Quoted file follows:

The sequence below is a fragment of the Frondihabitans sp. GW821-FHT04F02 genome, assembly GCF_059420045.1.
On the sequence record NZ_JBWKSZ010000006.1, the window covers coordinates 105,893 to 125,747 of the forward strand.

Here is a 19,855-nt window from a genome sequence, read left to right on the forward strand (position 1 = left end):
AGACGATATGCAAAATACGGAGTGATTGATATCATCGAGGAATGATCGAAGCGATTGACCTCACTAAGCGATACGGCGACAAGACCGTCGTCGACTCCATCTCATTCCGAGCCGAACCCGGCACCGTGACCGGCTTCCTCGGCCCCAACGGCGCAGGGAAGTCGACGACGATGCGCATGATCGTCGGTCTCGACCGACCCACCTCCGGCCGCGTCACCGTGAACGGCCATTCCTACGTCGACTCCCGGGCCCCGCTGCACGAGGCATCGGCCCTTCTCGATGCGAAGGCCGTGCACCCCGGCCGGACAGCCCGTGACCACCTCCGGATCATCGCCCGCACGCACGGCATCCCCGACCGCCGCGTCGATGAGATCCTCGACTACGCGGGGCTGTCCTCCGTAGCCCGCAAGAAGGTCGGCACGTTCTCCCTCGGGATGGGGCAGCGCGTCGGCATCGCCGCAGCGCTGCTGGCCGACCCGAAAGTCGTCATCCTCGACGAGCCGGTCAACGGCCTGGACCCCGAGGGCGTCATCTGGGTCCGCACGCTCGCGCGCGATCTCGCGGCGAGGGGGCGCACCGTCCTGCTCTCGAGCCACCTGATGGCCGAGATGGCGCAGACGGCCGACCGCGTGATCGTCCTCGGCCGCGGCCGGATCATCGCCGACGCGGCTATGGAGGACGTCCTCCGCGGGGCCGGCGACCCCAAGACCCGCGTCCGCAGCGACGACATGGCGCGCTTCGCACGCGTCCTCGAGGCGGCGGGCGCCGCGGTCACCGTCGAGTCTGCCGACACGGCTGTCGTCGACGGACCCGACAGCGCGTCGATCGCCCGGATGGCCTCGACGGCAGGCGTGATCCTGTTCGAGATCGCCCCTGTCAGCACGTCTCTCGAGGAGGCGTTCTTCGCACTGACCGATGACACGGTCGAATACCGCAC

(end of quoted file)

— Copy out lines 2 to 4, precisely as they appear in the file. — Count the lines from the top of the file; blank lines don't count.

On the sequence record NZ_JBWKSZ010000006.1, the window covers coordinates 105,893 to 125,747 of the forward strand.

Here is a 19,855-nt window from a genome sequence, read left to right on the forward strand (position 1 = left end):
AGACGATATGCAAAATACGGAGTGATTGATATCATCGAGGAATGATCGAAGCGATTGACCTCACTAAGCGATACGGCGACAAGACCGTCGTCGACTCCATCTCATTCCGAGCCGAACCCGGCACCGTGACCGGCTTCCTCGGCCCCAACGGCGCAGGGAAGTCGACGACGATGCGCATGATCGTCGGTCTCGACCGACCCACCTCCGGCCGCGTCACCGTGAACGGCCATTCCTACGTCGACTCCCGGGCCCCGCTGCACGAGGCATCGGCCCTTCTCGATGCGAAGGCCGTGCACCCCGGCCGGACAGCCCGTGACCACCTCCGGATCATCGCCCGCACGCACGGCATCCCCGACCGCCGCGTCGATGAGATCCTCGACTACGCGGGGCTGTCCTCCGTAGCCCGCAAGAAGGTCGGCACGTTCTCCCTCGGGATGGGGCAGCGCGTCGGCATCGCCGCAGCGCTGCTGGCCGACCCGAAAGTCGTCATCCTCGACGAGCCGGTCAACGGCCTGGACCCCGAGGGCGTCATCTGGGTCCGCACGCTCGCGCGCGATCTCGCGGCGAGGGGGCGCACCGTCCTGCTCTCGAGCCACCTGATGGCCGAGATGGCGCAGACGGCCGACCGCGTGATCGTCCTCGGCCGCGGCCGGATCATCGCCGACGCGGCTATGGAGGACGTCCTCCGCGGGGCCGGCGACCCCAAGACCCGCGTCCGCAGCGACGACATGGCGCGCTTCGCACGCGTCCTCGAGGCGGCGGGCGCCGCGGTCACCGTCGAGTCTGCCGACACGGCTGTCGTCGACGGACCCGACAGCGCGTCGATCGCCCGGATGGCCTCGACGGCAGGCGTGATCCTGTTCGAGATCGCCCCTGTCAGCACGTCTCTCGAGGAGGCGTTCTTCGCACTGACCGATGACACGGTCGAATACCGCAC